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Notable events during President Worthen’s tenure at BYU

Since his inauguration in September 2014, BYU has grown and adapted while staying true to its mission

Elder Jeffrey R. Holland of the Quorum of the Twelve Apostles announced a new president for the Church’s Brigham Young University on Tuesday, March 21.

President C. Shane Reese succeeds President Kevin J Worthen. Reese has been serving as the academic vice president of BYU since 2019.

BYU President Kevin J Worthen is emotional as he is released from his position by Elder Jeffrey R. Holland of The Church of Jesus Christ of Latter-day Saints during a BYU devotional at the Marriott Center in Provo on Tuesday, March 21, 2023. | Jeffrey D. Allred, Deseret News

The move comes nine years after President Worthen became the successor to Cecil O. Samuelson on May 1, 2014.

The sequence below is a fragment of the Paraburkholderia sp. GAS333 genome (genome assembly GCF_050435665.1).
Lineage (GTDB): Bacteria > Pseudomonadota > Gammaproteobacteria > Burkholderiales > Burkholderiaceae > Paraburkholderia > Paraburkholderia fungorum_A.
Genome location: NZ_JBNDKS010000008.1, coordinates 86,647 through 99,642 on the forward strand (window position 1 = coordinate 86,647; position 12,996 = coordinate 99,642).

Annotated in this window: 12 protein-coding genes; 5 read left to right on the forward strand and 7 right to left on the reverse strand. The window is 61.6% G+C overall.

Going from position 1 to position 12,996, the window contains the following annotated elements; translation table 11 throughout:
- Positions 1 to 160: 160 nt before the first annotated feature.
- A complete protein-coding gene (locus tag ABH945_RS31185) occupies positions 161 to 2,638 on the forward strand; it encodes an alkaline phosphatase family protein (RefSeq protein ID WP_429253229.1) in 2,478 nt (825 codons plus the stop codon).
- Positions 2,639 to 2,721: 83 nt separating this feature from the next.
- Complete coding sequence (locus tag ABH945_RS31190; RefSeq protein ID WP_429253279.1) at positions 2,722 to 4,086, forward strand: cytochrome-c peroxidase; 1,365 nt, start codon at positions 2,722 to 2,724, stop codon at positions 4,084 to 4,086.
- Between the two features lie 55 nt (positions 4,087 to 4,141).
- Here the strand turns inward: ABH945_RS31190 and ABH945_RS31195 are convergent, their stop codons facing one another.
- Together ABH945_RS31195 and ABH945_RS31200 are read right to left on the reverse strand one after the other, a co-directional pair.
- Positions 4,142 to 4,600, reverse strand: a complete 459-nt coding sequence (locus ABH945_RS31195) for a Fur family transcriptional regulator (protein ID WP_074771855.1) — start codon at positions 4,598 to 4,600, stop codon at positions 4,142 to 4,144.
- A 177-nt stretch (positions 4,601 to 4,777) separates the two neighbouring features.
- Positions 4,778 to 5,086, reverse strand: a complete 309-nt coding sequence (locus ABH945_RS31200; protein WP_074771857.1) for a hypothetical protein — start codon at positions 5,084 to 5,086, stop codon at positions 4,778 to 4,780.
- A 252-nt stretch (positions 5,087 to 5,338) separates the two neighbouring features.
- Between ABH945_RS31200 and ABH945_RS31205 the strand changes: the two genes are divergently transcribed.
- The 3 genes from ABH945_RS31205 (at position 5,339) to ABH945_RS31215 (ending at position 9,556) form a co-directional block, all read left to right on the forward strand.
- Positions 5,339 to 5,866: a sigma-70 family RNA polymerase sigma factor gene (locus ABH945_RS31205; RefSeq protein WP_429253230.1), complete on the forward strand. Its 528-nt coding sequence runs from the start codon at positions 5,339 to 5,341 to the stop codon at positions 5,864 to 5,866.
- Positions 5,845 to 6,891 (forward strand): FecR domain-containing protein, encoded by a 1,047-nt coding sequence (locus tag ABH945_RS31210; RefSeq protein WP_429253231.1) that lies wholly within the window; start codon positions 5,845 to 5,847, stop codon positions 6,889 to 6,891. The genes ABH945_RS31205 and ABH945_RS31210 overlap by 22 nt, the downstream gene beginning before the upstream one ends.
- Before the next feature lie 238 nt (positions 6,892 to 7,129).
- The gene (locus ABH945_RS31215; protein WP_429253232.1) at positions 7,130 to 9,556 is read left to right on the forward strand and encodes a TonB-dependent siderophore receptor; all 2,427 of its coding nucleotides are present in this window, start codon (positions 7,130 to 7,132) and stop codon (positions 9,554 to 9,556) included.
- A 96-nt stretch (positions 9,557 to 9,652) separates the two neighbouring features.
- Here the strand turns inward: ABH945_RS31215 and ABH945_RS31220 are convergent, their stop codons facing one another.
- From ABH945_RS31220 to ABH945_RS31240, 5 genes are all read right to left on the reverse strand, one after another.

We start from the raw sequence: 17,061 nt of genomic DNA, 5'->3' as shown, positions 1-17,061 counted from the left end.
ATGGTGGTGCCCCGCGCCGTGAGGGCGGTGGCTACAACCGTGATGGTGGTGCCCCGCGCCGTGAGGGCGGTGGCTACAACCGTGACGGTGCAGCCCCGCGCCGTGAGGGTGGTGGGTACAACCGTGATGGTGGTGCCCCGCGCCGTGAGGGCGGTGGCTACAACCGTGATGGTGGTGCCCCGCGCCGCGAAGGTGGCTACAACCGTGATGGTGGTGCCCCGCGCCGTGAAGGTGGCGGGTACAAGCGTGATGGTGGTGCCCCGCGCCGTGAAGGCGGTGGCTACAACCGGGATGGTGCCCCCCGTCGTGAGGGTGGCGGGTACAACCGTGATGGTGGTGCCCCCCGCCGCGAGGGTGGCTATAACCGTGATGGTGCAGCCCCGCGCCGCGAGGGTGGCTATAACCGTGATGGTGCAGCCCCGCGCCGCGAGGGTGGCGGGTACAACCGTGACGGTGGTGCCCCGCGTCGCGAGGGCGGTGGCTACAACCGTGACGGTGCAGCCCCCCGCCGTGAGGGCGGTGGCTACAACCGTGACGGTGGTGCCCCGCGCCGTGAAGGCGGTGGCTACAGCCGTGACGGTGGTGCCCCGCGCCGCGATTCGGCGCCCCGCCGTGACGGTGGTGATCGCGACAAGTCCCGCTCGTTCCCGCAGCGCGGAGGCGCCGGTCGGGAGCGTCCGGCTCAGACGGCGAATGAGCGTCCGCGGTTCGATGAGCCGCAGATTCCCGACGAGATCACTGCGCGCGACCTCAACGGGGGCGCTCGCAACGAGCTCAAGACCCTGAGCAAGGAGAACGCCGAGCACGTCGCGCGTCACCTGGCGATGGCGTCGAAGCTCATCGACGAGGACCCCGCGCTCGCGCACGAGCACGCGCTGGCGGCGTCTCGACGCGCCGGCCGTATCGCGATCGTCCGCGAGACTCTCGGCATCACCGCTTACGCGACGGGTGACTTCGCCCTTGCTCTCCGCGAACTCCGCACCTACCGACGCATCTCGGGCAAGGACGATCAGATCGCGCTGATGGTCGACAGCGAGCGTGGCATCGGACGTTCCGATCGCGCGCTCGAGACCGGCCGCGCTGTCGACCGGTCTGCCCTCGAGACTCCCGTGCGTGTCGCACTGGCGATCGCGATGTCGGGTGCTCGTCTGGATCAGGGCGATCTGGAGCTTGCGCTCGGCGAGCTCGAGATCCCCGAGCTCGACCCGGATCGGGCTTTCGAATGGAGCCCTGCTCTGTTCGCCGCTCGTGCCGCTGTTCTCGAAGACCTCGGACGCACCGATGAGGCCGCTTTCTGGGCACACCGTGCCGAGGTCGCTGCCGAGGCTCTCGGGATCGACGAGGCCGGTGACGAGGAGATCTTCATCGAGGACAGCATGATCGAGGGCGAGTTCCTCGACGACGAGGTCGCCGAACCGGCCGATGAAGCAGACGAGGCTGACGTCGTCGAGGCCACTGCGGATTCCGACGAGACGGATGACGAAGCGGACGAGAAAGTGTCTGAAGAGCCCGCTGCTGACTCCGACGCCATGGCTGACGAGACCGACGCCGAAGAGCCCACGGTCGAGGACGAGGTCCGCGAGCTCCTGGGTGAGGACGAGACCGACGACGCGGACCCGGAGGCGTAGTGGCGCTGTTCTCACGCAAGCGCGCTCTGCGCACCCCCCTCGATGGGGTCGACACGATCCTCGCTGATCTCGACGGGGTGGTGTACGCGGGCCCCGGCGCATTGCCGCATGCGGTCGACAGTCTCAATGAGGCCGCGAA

During President Worthen’s time as president of the Church’s flagship university, he was involved with many changes and adaptations. Here are some highlights:

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Campus changes and upgrades

BYU’s Life Sciences Building opened the same semester as President Worthen’s inauguration in fall 2014 and became the home of the College of Life Sciences. Other new buildings on campus during President Worthen’s time include the new Heritage Halls, including the Heritage Halls Central Building; a new engineering building and research lab; and the West View Building, home of the Neal A. Maxwell Center for Religious Scholarship. The Harman Building was renovated in 2018.